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[Python-Dev] AIX to stable, what does that take?


On 05/10/2018 16:15, Michael Haubenwallner wrote:
> Hi Michael,
>
> being on a similar road with Gentoo Prefix, I really do appreciate
> your AIX related work!
>
> However, for two (not so minor) topics I've got a little different
> experience, which I think should be mentioned here for completion:
Always.
>
> On 10/04/2018 11:13 AM, Michael Felt wrote:
>> On 10/4/2018 10:30 AM, INADA Naoki wrote:
>>> Hello,
>>>
>>> First of all, congratulations on passing all test on AIX.
>>> As a one of core developer, I don't know anything about AIX.
>>> If my change breaks AIX build, I can't investigate what's happened.
>>>
>>> So I think we need following in devguide:
>>>
>>> * Brief description about AIX, from developer's point of view.
>> This I might be able to do. Bullet form:
>> ... I build everything myself, using xlc
>> (gcc introduces the need for a GNU RTE, e.g., glibc).
> Using gcc does *not* require to use glibc or even GNU binutils at all.
> Except for gcc's own runtime libraries, there's no need for a GNU RTE.
> In fact, in Gentoo Prefix I do use gcc as the compiler, configured to
> use AIX provided binutils (as, ld, nm, ...), with AIX libc as RTE.
Well, this is something I learned - second hand - from someone who
worked hard to make much more OSS available than I. Probably wrong then
- in how I came to my conclusion - but the few things I tried to compile
"asis" to shared libraries would not work without also a lot of the gcc
compiler libraries. While I could have bitten the bullet and just found
a way to add those I was warned that different versions of gcc need
different level of supporting files.
>> * finally, a bit deeper: while the AIX linker loader supports svr4
>> shared libraries (it is the data, not the file name) it also supports
>> having multiple shared libraries in a classic archive. So, rather that
>> .../lib/libxxx.so and .../lib64/libxxx.so AIX prefers .../lib/libxxx.a
>> with two so-called members, with same or different names. The one found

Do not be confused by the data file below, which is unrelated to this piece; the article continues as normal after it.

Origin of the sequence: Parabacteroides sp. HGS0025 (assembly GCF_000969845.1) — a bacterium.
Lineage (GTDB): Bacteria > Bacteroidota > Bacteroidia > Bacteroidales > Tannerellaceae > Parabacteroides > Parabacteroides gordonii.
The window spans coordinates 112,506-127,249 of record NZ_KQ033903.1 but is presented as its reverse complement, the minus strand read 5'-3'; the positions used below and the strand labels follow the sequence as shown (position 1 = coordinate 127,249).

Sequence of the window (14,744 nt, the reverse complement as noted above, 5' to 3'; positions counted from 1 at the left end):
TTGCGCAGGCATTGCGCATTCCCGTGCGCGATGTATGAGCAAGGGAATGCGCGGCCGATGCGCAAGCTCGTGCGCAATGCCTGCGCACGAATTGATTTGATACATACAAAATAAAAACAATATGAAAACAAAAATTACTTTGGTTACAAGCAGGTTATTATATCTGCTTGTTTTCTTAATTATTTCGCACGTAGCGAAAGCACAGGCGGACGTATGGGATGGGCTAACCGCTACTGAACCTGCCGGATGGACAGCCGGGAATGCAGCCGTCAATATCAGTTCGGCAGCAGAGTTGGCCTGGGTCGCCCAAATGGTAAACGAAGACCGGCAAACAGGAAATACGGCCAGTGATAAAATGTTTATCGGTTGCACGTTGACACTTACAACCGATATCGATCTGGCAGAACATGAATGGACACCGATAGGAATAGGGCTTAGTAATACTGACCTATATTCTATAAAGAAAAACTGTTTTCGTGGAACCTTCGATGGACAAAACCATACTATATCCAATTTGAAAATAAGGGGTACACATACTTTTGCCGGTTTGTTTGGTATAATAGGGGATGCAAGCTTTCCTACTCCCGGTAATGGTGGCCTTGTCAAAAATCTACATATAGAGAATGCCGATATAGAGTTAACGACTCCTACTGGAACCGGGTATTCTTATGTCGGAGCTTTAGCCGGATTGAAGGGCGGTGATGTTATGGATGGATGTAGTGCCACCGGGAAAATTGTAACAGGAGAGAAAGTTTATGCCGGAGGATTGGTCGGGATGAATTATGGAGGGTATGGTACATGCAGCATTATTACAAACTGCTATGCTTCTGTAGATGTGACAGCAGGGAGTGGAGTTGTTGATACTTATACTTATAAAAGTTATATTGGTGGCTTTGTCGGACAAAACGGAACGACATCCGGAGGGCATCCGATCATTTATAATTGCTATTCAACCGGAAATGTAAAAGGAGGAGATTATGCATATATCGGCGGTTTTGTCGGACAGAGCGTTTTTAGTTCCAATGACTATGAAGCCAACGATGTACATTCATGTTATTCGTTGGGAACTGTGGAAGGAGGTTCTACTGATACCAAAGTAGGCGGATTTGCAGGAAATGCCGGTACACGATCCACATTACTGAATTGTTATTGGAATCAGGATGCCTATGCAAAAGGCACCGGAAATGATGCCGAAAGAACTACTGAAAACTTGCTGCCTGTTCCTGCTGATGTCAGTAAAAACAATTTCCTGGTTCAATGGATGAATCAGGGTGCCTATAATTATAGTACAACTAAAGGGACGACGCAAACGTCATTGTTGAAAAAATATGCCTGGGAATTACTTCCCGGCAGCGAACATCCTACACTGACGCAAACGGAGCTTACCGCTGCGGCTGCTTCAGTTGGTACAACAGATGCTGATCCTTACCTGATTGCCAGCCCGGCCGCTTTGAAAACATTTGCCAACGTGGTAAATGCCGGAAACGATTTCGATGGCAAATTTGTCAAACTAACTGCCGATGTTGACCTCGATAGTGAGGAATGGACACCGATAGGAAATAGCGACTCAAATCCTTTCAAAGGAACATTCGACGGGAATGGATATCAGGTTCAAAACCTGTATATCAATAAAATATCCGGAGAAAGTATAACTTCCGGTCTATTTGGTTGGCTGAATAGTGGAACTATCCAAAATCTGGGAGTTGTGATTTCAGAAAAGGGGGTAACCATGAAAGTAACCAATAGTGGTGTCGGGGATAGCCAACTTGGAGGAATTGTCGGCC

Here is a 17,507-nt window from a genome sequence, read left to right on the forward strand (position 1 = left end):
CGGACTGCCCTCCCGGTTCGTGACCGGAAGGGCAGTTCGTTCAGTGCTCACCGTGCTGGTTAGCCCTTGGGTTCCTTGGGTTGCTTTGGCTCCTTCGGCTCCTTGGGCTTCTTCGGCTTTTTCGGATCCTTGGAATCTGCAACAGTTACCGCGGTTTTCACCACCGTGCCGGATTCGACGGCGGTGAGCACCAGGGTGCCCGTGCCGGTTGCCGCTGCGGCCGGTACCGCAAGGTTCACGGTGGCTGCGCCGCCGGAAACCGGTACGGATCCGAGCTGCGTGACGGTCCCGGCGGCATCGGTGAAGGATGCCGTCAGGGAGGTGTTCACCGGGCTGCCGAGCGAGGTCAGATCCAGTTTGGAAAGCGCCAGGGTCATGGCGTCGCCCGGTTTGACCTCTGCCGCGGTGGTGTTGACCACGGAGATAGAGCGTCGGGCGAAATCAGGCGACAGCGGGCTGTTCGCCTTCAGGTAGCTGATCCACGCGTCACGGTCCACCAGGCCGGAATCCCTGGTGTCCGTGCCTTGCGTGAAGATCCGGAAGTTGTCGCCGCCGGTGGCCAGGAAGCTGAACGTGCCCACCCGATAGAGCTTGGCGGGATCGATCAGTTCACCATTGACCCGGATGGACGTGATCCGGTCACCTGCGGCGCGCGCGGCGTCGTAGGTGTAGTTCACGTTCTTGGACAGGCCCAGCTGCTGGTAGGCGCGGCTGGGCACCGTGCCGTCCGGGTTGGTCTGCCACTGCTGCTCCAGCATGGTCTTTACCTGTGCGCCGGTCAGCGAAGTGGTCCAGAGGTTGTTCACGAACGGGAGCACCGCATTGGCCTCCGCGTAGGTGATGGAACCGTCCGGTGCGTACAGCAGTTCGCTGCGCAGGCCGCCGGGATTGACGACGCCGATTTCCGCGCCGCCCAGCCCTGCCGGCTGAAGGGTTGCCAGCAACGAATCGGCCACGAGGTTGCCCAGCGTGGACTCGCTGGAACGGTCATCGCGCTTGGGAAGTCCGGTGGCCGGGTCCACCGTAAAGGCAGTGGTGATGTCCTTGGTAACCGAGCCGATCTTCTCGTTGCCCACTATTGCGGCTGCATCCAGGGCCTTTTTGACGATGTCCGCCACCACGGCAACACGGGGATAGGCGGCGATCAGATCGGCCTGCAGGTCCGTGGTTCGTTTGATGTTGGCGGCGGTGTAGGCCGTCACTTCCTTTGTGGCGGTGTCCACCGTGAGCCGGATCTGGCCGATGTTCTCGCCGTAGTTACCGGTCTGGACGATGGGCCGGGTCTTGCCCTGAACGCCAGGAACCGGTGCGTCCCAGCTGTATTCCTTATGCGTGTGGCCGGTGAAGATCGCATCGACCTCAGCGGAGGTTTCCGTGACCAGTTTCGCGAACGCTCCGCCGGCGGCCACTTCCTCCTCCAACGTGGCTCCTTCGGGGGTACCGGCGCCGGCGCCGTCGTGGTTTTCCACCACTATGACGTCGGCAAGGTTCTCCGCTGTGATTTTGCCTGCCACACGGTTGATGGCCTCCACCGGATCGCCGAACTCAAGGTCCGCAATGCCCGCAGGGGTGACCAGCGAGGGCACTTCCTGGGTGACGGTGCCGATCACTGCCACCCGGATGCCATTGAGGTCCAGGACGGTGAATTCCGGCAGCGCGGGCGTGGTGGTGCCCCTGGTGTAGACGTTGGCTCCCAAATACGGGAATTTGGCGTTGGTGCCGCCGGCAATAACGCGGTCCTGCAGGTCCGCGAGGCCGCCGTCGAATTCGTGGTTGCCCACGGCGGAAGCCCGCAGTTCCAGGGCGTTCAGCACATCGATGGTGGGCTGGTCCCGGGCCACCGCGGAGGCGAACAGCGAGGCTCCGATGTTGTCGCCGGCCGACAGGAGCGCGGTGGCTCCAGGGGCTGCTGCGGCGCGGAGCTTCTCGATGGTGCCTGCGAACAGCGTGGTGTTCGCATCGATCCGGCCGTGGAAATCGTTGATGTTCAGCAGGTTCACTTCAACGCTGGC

>> is not it's name, but the symbol name and size of the ABI (32-bit or 64-bit)
> While this all is true, having multiple *versions* of one shared library in
> one single file is a PITA for package managers - both human or software.
Yes, it is a necessary pain. My secret is a) do not touch /usr/lib -
leave what is as it is, and in the few situations where it must be in
/usr/lib I add/replace named archive members with my new ones - and all
the other ones get extracted, modify a flag in their respective header -
so that the linker knows they are only to be used for applications that
expect them - not for new applications.
> But fortunately, the AIX linker does support so called "Import Files",
> allowing for *filename based* shared library versioning like on Linux,
> while still allowing for both ABIs in a single library archive file.
>
> For example, libtool provides the --with-aix-soname={aix|svr4|both}
> configure flag since libtool-2.4.4.  Although the default will stay
> at 'aix' here, in Gentoo Prefix I do use 'svr4' only.  This actually
> is a package manager's decision, ideally for all depending packages.
> As gcc does use libtool, for more information please refer to
> https://gcc.gnu.org/install/configure.html#WithAixSoname
> But note that "Import Files" should work with xlc as well.
Actually, more detail than I really want to know. I recall the day when
a library was a collection of "static" .o files, and ranlib was nearly
always needed - Or you told the linker to link against that library
multiple times. And I recall going to my first conference where "RPC"
was the next greatest thing, and shared libraries were going to be such
a space savior - both on disk and in memory. And I was always more of a
bsd fan having schooled myself on UNIX v7, then bsd (2.9 iirc) and bsd
4.1, 4.2 (in comes tcpip) and 4.3. But I diverge :p

To return briefly to the question of what is AIX for the developer -
very flexible. You can choose your architecture and it generally, just
works. I wrote some scripts as a front-end for packaging and most
packages are a one-liner - that runs configure, make, makeinstall (using
DESTDIR) and then packaging the DESTDIR.

As far as python development and AIX goes I am open to helping others.
Been doing that for more years than I care to count. :)
>
> Thanks!
> /haubi/